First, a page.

Virginia parents have joined forces to file a class action lawsuit against the state’s Department of Education and Fairfax County Public Schools for historically ruling against children with disabilities in due process cases.
The lawsuit has been spearheaded by a non-profit established by Fairfax parents called Hear Our Voices. The group was established to advocate on behalf of Virginia children with disabilities and ensure that they receive proper education due to them under federal law.
The timing of the lawsuit coincides with many parents of students with disabilities seeking compensation for pandemic learning loss and services that were not provided during lengthy school closures. If during the pandemic, a school did not provide the education and services previously deemed appropriate for the student in their plan, the school is obligated to proactively reach out to families to provide compensation for individualized educational services to the child based on his or her individual needs.
Citing two decades of bias in favor of school districts, the lawsuit proves that students with disabilities have been poorly served since long before the pandemic. Many parents seek hearings when they have concerns or disagreements over the way their child’s free and public education is being administered. Virginia state code requires that the Virginia Department of Education (VDOE) use “the impartial hearing officer system that is administered by the Supreme Court of Virginia” when the need for a hearing arises.
The non-profit analyzed documents that reveal the absolutely dismal rate in which hearings regarding the specialized education of Virginia children with disabilities work out in student’s favor:
Specifically, we have obtained nonpublic documents from the VDOE through our efforts under the Freedom of Information Act (FOIA) that have revealed a public scandal. These documents have revealed that when parents in Virginia have brought actions under the IDEA to challenge public schools to provide a better education for their children, hearing officers appointed under state law have almost never ruled in favor of such parents. (emphasis added)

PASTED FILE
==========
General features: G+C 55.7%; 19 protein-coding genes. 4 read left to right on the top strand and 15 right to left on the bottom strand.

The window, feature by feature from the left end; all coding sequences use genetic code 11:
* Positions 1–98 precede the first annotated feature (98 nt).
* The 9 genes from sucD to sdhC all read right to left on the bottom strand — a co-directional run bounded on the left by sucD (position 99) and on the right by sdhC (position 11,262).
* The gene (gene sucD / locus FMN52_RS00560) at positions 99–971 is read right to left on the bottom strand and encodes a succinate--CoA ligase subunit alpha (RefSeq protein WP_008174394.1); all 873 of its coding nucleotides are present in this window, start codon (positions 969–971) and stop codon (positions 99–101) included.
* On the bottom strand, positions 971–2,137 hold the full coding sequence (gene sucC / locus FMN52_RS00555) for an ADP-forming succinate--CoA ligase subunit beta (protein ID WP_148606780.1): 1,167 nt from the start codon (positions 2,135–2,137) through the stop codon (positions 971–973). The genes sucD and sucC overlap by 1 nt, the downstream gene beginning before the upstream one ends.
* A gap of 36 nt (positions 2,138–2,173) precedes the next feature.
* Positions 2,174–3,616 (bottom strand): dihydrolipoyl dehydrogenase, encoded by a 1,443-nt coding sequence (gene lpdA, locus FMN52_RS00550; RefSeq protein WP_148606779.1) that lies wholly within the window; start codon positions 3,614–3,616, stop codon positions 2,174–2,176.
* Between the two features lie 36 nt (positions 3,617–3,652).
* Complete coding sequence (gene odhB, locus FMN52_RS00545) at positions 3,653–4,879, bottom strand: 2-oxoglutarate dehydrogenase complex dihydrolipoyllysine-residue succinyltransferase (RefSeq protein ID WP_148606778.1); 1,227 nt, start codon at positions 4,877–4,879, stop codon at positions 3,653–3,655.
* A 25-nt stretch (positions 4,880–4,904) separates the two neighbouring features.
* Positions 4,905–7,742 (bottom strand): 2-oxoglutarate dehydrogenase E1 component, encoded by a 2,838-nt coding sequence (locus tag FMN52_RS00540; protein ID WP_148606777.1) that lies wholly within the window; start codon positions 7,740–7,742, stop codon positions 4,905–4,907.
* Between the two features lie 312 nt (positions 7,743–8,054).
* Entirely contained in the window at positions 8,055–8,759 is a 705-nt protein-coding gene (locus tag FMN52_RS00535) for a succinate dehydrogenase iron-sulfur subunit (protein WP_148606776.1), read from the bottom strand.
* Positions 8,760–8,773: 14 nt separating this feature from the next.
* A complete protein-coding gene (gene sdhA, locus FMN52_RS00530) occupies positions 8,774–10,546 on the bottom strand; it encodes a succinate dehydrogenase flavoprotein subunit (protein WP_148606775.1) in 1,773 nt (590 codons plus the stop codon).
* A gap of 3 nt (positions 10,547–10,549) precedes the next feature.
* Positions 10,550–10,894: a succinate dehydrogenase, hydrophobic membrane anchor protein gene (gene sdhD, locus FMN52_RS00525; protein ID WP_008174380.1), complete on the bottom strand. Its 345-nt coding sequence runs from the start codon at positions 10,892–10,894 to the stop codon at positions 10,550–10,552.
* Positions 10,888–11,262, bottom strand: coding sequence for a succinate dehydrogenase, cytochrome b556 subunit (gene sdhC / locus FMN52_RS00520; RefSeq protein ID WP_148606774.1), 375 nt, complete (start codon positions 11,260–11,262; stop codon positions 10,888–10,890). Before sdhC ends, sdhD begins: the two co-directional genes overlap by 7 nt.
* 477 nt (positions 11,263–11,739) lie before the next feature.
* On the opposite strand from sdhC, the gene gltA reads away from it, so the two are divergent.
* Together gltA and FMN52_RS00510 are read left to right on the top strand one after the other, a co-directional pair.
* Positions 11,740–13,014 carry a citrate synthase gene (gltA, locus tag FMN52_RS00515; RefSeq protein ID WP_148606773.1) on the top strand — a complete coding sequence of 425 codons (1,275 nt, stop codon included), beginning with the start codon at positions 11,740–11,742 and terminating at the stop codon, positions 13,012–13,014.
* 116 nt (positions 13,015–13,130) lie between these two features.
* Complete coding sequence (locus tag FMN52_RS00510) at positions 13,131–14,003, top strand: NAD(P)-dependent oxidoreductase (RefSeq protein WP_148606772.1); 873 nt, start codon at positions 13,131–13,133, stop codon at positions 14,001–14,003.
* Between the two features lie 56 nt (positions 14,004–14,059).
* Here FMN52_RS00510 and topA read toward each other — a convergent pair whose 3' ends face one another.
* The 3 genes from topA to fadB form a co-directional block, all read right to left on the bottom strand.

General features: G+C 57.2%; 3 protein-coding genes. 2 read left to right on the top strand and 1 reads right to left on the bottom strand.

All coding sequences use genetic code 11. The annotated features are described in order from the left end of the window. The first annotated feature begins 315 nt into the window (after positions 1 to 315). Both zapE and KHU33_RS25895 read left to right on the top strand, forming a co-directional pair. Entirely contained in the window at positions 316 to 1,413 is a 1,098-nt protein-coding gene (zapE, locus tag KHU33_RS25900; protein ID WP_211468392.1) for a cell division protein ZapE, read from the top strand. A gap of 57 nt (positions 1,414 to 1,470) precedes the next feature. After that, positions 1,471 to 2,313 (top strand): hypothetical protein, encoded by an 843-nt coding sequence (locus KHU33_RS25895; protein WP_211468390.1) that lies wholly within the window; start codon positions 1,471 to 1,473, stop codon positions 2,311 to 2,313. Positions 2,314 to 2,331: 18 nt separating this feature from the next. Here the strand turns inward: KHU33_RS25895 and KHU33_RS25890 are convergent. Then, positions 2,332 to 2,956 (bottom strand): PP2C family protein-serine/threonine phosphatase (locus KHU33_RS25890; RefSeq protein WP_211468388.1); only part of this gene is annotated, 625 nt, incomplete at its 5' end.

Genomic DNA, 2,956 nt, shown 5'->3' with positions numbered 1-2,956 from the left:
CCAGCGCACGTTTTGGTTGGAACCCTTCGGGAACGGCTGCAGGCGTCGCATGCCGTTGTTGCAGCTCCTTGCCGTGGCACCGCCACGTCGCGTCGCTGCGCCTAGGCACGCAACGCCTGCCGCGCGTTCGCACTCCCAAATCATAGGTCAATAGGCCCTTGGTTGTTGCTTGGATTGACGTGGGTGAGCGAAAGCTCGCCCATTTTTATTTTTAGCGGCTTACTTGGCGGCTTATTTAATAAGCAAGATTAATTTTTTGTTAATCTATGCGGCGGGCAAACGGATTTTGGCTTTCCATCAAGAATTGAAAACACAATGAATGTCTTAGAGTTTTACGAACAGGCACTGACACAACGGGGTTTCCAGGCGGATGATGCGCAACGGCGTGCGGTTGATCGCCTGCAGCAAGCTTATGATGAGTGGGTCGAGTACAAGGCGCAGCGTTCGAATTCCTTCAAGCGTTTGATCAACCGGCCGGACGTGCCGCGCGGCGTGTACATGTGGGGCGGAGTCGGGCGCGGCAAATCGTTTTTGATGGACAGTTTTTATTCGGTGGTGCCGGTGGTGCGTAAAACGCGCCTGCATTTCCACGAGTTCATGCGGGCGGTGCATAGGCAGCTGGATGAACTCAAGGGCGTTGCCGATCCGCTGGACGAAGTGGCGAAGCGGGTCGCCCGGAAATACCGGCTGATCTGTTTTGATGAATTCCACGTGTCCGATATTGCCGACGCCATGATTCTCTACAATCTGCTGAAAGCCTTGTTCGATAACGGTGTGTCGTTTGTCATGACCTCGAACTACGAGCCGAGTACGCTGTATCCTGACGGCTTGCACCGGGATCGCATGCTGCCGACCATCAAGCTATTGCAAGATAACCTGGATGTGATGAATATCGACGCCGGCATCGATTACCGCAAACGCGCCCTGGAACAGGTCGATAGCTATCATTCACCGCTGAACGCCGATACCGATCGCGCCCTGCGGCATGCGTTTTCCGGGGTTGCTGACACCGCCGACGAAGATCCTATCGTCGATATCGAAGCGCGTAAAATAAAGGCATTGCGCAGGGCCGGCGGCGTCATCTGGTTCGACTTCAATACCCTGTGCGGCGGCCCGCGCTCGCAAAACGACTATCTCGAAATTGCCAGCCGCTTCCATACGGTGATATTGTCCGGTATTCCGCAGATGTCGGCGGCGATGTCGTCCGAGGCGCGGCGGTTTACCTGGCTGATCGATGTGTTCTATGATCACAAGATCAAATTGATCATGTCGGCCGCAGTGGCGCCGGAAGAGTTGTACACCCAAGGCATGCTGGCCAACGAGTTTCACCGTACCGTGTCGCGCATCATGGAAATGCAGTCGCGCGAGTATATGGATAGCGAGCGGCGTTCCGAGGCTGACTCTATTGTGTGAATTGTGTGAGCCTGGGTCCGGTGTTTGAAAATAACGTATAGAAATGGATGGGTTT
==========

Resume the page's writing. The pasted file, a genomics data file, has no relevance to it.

The frequency of favorable outcomes for students is virtually nonexistent; a mere 2% according to the data collected by Hear Our Voices:
Over the past twenty years in 1,391 due process cases brought in Virginia by parents under the IDEA to seek a better education for their disabled or special needs children, hearing officers have ruled in favor of parents in only twenty-five (25) cases representing less than two percent (2%) of the total number of cases brought by parents.
The Individuals with Disabilities Education Act (IDEA) protects the educational rights of American children with disabilities, requiring that school districts must provide a free appropriate public education (FAPE) to students with disabilities. Districts are required by IDEA to find and evaluate students who may need additional support and services and to provide each qualified student with an individualized education plan (IEP) that details the specialized instruction, related services, and accommodations the child requires.
For all children, a well-suited education is the key to future success. But, for children with disabilities, it is even more important that they are receiving the individualized education that is due to them under the law. Education freedom would ensure that families of students with disabilities who were being served poorly by the public school system could make a change with little financial burden to their families.
For decades, the system has failed Virginia families of students with disabilities. They deserve access to K-12 education savings accounts (ESA) so that they can direct their child’s education funding to schools and services that will meet their complex needs.